Jan. 10, 2013

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The World has become “Too Big to Know” – An Interview with David Weinberger

BLCFeatureTopicIn this podcast episode, Alan November speaks to David Weinberger, Internet philosopher and author of the book, Too Big to Know. The two discuss what knowledge means and what type of learning must take place in a connected world of overabundant information. Alan and David share a series of ideas and stories that will have you thinking more about the structure of assignments in your classroom.

David will be a returning keynote speaker at this year’s Building Learning Communities conference. We invite you to join him and us in Boston this July. For more information, visit https://www.novemberlearning.com.

One Response to "The World has become “Too Big to Know” – An Interview with David Weinberger"

  • Al Tessmer says:

    As a veteran of fifty years in education, I am steeped in the education we used to provide but as unclear as Mr. Weinberger about what education needs to become. In all that confusion about the next steps for preparing educators, though, two burning principles light up the path: (1) If we are to create the future, not just predict it, we can turn to the past to find guidance and (2) Problems cannot be solved, nor guidance gained at the same level that the problems, or lack of direction, exist. If we abide by these concepts, I submit that as a culture, we are not just responsible (perhaps a negative word these days), rather we are become “response-able.” That proactive spirit, then, is the legacy of critical-thinking I choose to leave. Therefore, to my Wiki source guide and to Google, I go.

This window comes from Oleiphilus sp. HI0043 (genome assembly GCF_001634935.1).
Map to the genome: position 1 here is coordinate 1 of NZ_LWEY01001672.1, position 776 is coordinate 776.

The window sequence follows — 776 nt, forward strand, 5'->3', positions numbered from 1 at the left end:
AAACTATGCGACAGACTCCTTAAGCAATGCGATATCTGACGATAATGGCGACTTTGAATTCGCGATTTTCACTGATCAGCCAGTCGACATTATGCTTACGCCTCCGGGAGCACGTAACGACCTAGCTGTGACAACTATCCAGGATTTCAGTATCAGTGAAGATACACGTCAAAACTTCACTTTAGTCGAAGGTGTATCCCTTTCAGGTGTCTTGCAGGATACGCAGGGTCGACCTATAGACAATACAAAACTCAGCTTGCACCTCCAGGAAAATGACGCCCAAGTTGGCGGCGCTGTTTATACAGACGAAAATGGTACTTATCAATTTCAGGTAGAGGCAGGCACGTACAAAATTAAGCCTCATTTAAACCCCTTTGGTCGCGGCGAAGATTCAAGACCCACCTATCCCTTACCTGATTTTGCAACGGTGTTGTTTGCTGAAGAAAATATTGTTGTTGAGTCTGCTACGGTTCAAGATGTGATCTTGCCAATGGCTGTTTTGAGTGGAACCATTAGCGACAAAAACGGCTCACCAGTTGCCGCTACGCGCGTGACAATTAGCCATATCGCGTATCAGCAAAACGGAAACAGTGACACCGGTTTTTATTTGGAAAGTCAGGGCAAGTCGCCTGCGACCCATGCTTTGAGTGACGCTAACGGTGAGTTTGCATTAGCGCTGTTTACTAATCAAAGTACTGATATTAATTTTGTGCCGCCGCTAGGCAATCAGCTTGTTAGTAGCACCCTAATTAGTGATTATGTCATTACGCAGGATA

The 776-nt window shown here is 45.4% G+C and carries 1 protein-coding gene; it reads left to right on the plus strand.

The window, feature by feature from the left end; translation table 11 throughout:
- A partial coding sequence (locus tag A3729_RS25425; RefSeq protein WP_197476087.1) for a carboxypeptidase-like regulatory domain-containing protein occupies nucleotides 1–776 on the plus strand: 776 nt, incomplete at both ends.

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About November Learning

Led by Alan November and based in Marblehead, MA, November Learning equips teachers and administrators to motivate students to own their learning and make global connections by using effective technology and implementing rigorous assignments. Through our annual Building Learning Communities conference, professional development services and extended resources, our team of experts empowers educators to enact powerful changes across the curriculum, drawing on students’ abilities to think critically, communicate globally, express creativity and collaborate across several types of media.

Find us on Twitter @nlearning, Facebook and LinkedIn.
For more information, please email [email protected] or call +1 781-631-4333.

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